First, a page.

I've got two tickets to paradise and seven and a half things you need to know today. Here they are:
Thing One: Moody's European Blues: With all the focus on Greece lately, busy American readers may have forgotten there are other countries in Europe, too, and that some of these countries may have their own spot of debt bother. Moody's last night offered a gentle reminder, cutting the debt ratings on Italy, Portugal and Spain, while also warning that France and the United Kingdom could lose their coveted AAA ratings. As for Greece, it is still not entirely assured of getting its latest round of financing from the ECB, IMF and European Commission, even after passing new austerity measures over the weekend. "The next three weeks will be hellish," said a Greek official. Still, the euro and European stocks are higher this morning after a reading of German investor confidence came in higher than expected. Guten tag!
Thing Two: Retail Therapy: The U.S. economy is largely driven by trips to the Apple store and the combination Pizza Hut and Taco Bell, so this morning's Commerce Department report on January retail sales is kind of a big deal. Economists, on average, think sales rose 0.8 percent last month, up from a wafer-thin 0.1 percent in December, according to Briefing.com. The weak December sales were hopefully a one-off, Briefing writes; if that weakness bled into January, it could take some of the air out of the recent surge in investor confidence about the economy. Separately, the National Federation of Independent Business also releases its small-business confidence index this morning.
Thing Three: GOP Payroll Tax Pivot: One hopeful sign for the economy, at least, is that House Republicans have abruptly given up their fight against extending a payroll tax-cut without offsetting budget cuts, report Luke Johnson and Michael McAuliff of The Huffington Post. Still up in the air is a debate over extending unemployment benefits and avoiding cuts in Medicare reimbursements. But the failure to extend the payroll tax cut, which expires at the end of this month, would have raised taxes immediately for millions of Americans. You don't have to be Karl Rove to know that's political poison. This reversal came on a day when everybody was distracted by President Obama's politically charged budget proposal for fiscal 2013.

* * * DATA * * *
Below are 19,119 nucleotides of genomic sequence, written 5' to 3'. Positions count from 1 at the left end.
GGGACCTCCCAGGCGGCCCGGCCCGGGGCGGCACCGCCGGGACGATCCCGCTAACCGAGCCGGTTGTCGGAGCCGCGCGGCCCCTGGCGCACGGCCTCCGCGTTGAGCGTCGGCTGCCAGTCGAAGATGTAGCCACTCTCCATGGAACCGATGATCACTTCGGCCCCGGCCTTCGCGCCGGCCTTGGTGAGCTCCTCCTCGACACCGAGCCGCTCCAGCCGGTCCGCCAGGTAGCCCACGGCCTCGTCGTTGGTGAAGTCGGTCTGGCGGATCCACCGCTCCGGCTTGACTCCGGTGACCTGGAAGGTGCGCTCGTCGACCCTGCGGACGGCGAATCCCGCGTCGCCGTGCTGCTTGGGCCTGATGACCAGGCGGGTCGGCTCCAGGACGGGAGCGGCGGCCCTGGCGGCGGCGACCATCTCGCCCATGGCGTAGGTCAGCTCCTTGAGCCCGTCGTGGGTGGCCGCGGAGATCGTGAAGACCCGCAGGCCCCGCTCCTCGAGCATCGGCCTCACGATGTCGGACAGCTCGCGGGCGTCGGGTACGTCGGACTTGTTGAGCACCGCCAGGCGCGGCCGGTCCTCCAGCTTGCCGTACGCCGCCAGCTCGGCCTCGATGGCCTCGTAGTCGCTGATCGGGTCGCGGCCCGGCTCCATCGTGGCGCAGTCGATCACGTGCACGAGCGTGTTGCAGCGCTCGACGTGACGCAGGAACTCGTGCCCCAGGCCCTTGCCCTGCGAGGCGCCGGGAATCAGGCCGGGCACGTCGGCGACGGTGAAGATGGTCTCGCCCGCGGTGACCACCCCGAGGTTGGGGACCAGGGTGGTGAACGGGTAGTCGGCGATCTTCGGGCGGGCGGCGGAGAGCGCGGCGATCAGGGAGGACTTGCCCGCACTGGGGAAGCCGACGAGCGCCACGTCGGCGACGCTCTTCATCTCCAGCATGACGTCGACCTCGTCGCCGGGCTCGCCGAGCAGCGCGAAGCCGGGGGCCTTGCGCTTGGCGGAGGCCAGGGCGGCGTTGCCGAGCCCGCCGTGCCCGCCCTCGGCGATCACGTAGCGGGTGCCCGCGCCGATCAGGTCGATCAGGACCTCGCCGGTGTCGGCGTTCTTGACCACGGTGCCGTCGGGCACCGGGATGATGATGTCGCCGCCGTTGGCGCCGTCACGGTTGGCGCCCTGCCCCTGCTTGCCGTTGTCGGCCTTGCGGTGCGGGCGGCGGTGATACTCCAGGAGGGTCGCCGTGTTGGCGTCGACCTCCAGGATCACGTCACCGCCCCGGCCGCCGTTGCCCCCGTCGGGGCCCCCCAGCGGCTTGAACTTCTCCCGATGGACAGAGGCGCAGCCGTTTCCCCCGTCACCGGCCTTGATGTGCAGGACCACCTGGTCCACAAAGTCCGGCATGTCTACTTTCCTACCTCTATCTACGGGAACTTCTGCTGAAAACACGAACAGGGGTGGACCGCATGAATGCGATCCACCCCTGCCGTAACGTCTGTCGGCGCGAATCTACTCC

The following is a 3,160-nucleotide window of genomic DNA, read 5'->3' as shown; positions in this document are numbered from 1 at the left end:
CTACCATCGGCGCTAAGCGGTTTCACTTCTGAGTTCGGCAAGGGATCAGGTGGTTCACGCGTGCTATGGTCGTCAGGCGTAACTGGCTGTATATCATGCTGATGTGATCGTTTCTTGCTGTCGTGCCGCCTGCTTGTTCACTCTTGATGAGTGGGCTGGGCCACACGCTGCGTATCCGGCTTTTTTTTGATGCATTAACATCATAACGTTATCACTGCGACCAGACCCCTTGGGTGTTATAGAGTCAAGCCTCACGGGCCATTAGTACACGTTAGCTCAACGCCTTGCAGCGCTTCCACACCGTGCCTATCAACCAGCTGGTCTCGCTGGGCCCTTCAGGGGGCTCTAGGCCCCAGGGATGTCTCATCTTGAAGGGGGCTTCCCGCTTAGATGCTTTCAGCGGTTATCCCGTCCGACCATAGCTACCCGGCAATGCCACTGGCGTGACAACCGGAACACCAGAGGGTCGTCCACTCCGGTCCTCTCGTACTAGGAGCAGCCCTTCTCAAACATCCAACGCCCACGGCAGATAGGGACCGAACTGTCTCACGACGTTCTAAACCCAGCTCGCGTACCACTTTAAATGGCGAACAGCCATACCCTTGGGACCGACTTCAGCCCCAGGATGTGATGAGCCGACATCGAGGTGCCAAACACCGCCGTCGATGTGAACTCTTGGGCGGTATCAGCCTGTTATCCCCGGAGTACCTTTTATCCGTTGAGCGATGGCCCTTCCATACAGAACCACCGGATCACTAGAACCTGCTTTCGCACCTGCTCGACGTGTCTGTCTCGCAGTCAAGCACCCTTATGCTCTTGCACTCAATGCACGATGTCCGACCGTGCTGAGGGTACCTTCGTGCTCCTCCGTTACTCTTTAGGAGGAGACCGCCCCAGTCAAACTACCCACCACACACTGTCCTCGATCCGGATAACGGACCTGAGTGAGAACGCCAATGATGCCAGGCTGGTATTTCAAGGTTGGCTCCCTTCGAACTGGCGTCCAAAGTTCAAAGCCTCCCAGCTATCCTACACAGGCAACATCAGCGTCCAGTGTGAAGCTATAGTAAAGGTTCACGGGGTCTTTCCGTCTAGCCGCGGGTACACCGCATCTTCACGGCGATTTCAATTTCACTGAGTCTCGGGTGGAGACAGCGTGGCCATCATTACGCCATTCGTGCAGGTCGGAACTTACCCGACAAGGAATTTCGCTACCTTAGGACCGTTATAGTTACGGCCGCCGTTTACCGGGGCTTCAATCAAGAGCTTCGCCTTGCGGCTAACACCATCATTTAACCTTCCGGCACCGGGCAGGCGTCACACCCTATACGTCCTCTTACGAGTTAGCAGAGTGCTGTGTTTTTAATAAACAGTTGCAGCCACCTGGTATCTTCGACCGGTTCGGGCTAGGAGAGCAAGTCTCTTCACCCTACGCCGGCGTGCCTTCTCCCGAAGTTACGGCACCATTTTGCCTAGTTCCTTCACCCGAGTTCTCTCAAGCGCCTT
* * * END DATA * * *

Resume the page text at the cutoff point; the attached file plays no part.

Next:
Thing Four: Four-Handle On Gas: Consumers might need all the help they can get: Gasoline might soon hit $4 a gallon, reports ABC News, due in part to tensions in the Middle East. "Historically, $4 a gallon has been the upper limit of what consumers have been willing to pay," writes Alan Farnham.
Thing Five: Big Apple: Apple shares on Monday topped $500 for the first time, while questions grow about its cash stockpile and labor conditions at some of its manufacturing plants. The New York Times writes that Apple has hired an independent investigator to inspect Foxconn factories, but the Times also reports that critics question the independence of that investigator. Reuters, meanwhile, estimates that Apple might have $100 billion in cash now and wonders why it's being so slow to dole some of that out to shareholders.
Thing Six: Google Gets OK: Apple is also not without competition, and that may get a little stiffer. Regulators in the U.S. approved Google's $12.5 billion bid to buy Motorola Mobility, a deal that gives it 17,000 new mobile-phone patents, Bloomberg writes.
Thing Seven: Japan's Surprise Easing: The Bank of Japan has shocked financial markets this morning by announcing plans to make financial conditions even easier in that country, which set the gold standard for hopeless fights against deflationary spirals and is apparently still in the game. The BOJ will buy financial assets and set an inflation target -- much as the Federal Reserve has done recently -- in an effort to bolster the economy and keep prices from falling further. The 213th time will surely be the charm. This was a stunner because Japan's economy didn't seem to be all that badly off, but the BOJ might have been trying to offset the yen-strengthening effects of the Fed's own policy easing measures.
Thing Seven And A Half: Unhappy Valentine's Day: Today is Valentine's Day! Time to do your part for the economy and for love by buying your spouse/partner/imaginary friend some chocolates and flowers and stuff. Or maybe you might want to get creative and buy something unique? Probably not, as it is dangerously easy to buy some really terrible Valentine's Day gifts, as The Huffington Post and The Stir remind us.